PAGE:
Our review of the evidence in favor of the jury's finding of a defective design shows that there is legally sufficient evidence to support the finding. Mr. Milner testified for Appellee that an alternative design with a stronger bead had been available since at least 1972. Testimony was also given verifying Goodrich's answer to interrogatories admitting to thirty-four known lawsuits involving the same product. Mr. Milner also testified that other tire manufacturers had switched to the stronger, single strand bead much sooner than Goodrich, who changed their design in 1991. Documentary evidence was introduced showing an experiment conducted by Goodrich in 1976 with mismatched 16.0" tires on 16.5" rims. This document verified that the tires could explode at 73 pounds per square inch of air pressure (P.S.I.). Mr. Milner clearly stated that he thought the Goodrich tire involved in the injury was defectively designed.
Further evidence was presented by both parties regarding Goodrich's design of the tire. Goodrich's design change was verified by Mr. Lew, who also testified that Goodrich had gone to a higher tensile wire in 1987. Mr. Lew contended that the current, technologically advanced machine for single strand was not available until 1986 for testing. He also claimed that the single strand design change was made to provide a smoother ride with a more uniform tire. Mr. Lew stated that only one lawsuit had been filed since the warning label was placed on the tires, and in the lawsuit the customer had ordered a 16.5" tire and the mounter had improperly tried to mount a 16" tire.
Tom Conner, a forensic scientist, testified that it is not possible to get a complete bead seating when a 16" tire is put on a 16.5" rim. Mr. Conner also stated that there is a high risk of blowout on the road if the mismatch goes unnoticed. He discussed recent tests done by the major tire manufacturers where the tires did not fail until between 90 and 130 P.S.I.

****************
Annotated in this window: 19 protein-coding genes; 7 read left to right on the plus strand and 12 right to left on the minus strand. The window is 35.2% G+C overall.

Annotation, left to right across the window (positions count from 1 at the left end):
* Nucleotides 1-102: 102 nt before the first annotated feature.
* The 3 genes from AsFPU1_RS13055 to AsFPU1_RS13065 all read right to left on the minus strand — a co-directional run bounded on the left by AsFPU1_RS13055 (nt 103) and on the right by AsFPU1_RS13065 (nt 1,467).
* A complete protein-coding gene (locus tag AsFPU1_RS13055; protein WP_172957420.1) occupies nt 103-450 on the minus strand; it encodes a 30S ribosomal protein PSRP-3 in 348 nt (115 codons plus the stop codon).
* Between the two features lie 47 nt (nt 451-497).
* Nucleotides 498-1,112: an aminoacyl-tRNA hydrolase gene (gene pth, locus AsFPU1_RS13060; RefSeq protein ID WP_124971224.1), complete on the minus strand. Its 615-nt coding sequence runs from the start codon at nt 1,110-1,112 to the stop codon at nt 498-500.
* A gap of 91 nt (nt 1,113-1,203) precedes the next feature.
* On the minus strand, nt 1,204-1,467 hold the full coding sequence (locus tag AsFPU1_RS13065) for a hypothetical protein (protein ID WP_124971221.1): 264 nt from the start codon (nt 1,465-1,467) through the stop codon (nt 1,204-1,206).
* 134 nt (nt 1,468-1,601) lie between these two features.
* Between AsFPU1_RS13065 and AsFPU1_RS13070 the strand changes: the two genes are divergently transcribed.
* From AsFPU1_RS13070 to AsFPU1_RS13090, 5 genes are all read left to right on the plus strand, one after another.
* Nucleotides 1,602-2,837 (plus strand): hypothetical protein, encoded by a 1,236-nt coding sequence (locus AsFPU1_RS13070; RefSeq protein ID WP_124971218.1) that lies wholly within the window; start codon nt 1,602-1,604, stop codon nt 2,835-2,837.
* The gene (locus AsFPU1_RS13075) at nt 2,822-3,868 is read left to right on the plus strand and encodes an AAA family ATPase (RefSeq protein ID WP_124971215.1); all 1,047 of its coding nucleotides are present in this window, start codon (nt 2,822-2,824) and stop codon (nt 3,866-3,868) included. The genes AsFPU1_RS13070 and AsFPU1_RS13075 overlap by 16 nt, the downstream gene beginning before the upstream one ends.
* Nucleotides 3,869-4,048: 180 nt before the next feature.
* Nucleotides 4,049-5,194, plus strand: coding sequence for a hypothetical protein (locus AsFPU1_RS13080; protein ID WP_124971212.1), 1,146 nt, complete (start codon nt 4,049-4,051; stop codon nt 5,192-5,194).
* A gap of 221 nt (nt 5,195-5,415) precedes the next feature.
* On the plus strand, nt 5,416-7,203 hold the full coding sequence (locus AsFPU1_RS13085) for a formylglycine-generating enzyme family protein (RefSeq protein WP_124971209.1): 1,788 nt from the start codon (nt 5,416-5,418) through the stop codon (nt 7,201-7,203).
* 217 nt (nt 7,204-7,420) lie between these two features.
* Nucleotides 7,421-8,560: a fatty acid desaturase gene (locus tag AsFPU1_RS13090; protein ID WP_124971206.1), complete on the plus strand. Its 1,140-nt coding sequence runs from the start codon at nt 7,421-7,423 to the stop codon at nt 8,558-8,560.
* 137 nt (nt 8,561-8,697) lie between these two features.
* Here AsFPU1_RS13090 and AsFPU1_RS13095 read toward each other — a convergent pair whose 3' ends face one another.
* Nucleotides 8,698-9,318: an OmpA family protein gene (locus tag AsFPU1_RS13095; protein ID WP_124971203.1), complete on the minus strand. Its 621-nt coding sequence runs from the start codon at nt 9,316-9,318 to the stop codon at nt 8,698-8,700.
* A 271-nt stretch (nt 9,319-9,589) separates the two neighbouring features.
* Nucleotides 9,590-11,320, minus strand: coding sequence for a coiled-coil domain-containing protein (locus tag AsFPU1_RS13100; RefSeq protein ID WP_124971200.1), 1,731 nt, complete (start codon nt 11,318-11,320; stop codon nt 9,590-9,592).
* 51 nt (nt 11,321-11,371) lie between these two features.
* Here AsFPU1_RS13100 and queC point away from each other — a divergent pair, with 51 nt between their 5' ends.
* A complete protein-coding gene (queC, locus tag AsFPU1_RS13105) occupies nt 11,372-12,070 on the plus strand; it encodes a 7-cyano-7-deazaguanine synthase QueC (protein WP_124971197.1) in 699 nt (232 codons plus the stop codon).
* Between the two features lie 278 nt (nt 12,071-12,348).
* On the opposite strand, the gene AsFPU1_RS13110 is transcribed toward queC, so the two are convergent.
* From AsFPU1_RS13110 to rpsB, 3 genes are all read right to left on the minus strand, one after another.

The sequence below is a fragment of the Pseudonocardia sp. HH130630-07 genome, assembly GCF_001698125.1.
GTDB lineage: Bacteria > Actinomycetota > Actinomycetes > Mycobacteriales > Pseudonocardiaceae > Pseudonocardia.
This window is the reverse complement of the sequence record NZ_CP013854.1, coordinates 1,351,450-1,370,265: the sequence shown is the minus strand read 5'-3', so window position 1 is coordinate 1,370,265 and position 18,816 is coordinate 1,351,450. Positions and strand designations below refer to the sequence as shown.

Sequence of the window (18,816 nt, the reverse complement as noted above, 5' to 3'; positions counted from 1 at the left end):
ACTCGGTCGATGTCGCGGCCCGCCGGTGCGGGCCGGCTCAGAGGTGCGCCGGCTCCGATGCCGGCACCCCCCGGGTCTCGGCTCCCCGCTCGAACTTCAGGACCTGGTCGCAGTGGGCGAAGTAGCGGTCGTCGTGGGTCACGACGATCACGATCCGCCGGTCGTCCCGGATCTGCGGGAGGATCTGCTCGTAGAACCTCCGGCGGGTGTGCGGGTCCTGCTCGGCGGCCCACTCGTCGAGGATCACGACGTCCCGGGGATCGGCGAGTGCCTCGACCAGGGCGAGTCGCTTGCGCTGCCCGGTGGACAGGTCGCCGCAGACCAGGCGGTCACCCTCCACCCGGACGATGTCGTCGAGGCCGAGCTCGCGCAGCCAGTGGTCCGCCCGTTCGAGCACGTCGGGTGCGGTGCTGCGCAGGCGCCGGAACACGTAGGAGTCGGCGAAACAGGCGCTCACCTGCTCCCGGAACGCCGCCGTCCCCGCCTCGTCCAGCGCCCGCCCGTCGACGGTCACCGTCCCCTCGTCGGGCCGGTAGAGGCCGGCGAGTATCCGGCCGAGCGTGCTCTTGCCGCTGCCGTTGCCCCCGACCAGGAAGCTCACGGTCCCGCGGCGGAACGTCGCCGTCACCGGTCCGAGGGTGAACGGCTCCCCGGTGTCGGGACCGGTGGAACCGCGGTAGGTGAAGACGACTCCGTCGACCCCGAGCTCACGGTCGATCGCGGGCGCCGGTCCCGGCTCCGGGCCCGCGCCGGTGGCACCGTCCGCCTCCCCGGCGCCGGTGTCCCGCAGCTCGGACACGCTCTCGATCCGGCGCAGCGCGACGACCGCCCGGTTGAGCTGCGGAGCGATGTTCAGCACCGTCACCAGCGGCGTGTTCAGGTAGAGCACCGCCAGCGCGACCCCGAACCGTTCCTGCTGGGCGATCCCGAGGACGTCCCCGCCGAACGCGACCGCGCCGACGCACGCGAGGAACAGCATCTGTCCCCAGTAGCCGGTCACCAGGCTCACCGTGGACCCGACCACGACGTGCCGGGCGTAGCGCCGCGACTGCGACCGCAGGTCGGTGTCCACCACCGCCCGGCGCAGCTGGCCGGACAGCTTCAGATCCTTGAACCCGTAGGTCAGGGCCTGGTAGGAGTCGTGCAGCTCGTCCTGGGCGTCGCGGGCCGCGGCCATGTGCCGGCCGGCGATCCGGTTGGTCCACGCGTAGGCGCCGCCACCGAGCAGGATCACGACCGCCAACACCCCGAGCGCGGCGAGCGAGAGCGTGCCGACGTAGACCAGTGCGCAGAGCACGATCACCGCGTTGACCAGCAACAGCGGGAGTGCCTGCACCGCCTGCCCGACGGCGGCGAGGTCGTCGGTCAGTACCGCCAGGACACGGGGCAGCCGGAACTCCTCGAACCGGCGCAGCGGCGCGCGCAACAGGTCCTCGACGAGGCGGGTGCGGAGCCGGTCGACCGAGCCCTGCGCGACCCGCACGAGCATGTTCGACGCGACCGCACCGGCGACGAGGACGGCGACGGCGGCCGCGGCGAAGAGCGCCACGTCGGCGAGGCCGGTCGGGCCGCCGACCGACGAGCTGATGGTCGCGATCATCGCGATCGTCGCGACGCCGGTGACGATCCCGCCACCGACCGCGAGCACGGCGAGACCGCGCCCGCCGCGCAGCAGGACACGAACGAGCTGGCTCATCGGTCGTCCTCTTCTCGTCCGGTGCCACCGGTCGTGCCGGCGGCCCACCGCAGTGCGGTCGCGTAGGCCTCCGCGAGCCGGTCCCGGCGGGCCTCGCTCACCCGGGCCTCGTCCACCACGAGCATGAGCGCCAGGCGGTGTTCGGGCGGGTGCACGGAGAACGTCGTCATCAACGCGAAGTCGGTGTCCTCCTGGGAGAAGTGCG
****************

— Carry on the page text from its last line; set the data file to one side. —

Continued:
Donald Avila, a tire engineer who worked for Goodyear Tire and Rubber Company for twenty years, testified that there is not an adequate solution available to avoid the mismatching explosions.
After reviewing all evidence presented by both parties on whether Goodrich's tire was defectively designed, we conclude that the jury's finding was not unjust. Evidence pointing to safer alternatives, similar accidents, and subsequent changes supports the jury's decision. See Turner, 584 S.W.2d at 849. Appellant's second point of error is overruled.
3. Gross Negligence
Appellant's third point of error challenges the legal and factual sufficiency of the evidence supporting the jury's finding that Goodrich was grossly negligent. The supreme court recently delineated the standard of review to be applied to gross negligence cases in Transportation Ins. Co. v. Moriel, 879 S.W.2d 10, 23 (Tex. 1994). Because the appeal in this case was pending when the Moriel decision was handed down, we will apply Moriel. See Ellis County State Bank v. Keever, 888 S.W.2d 790, 799 (Tex. 1994). To establish gross negligence, the plaintiff must show, by a preponderance of the evidence, that: